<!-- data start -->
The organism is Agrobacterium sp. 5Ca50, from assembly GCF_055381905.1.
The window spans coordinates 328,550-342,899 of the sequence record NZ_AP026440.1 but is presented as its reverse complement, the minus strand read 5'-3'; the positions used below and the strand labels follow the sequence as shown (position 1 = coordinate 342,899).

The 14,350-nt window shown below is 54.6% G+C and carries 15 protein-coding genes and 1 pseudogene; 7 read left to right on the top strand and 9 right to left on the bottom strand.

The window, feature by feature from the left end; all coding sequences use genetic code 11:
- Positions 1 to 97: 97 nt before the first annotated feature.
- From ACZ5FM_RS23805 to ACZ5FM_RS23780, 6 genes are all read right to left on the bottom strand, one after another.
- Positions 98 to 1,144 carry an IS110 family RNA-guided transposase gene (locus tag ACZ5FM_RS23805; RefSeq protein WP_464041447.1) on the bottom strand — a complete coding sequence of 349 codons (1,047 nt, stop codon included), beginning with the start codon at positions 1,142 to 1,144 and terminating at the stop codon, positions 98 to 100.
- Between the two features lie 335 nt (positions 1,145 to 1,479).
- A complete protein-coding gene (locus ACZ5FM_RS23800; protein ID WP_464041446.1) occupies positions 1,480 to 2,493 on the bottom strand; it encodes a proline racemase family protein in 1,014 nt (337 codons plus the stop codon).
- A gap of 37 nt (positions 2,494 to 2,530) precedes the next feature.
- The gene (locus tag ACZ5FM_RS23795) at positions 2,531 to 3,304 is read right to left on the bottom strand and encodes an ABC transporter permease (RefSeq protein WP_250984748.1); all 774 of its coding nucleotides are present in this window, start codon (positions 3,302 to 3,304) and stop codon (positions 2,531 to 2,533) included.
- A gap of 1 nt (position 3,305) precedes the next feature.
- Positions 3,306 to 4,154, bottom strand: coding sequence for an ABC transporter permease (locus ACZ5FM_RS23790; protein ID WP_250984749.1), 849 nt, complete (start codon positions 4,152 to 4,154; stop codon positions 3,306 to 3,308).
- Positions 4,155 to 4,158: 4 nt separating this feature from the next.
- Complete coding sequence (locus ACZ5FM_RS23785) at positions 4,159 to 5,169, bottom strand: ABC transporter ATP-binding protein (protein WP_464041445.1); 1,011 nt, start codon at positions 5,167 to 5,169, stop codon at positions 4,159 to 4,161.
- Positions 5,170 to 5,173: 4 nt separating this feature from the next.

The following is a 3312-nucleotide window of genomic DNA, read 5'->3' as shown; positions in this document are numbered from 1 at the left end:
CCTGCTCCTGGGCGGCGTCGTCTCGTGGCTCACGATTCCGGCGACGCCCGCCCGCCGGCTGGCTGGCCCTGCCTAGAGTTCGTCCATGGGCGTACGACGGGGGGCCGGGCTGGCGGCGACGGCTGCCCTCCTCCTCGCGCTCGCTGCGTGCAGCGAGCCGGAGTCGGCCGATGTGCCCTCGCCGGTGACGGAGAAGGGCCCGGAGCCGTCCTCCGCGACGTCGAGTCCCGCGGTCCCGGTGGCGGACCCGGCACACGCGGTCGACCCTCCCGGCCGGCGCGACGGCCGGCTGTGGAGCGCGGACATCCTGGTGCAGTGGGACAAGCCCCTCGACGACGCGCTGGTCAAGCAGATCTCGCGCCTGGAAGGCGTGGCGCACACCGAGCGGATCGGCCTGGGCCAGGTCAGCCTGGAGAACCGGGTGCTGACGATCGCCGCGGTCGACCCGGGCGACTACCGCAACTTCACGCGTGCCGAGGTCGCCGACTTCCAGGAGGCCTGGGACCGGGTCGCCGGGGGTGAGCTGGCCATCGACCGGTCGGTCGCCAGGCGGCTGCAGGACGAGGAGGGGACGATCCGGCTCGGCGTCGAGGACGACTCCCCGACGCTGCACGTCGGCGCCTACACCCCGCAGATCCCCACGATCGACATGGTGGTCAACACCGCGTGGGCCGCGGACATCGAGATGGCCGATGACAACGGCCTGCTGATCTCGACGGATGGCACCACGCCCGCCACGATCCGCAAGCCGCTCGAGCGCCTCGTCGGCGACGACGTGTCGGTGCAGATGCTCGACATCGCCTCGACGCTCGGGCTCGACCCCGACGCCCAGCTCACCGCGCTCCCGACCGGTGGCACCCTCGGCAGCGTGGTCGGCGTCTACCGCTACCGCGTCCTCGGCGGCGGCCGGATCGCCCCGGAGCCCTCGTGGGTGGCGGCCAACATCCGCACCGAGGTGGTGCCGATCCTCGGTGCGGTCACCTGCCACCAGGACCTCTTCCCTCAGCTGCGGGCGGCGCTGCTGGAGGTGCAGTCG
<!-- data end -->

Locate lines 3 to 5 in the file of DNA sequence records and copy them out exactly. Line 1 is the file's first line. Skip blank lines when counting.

The 14,350-nt window shown below is 54.6% G+C and carries 15 protein-coding genes and 1 pseudogene; 7 read left to right on the top strand and 9 right to left on the bottom strand.

The window, feature by feature from the left end; all coding sequences use genetic code 11:
- Positions 1 to 97: 97 nt before the first annotated feature.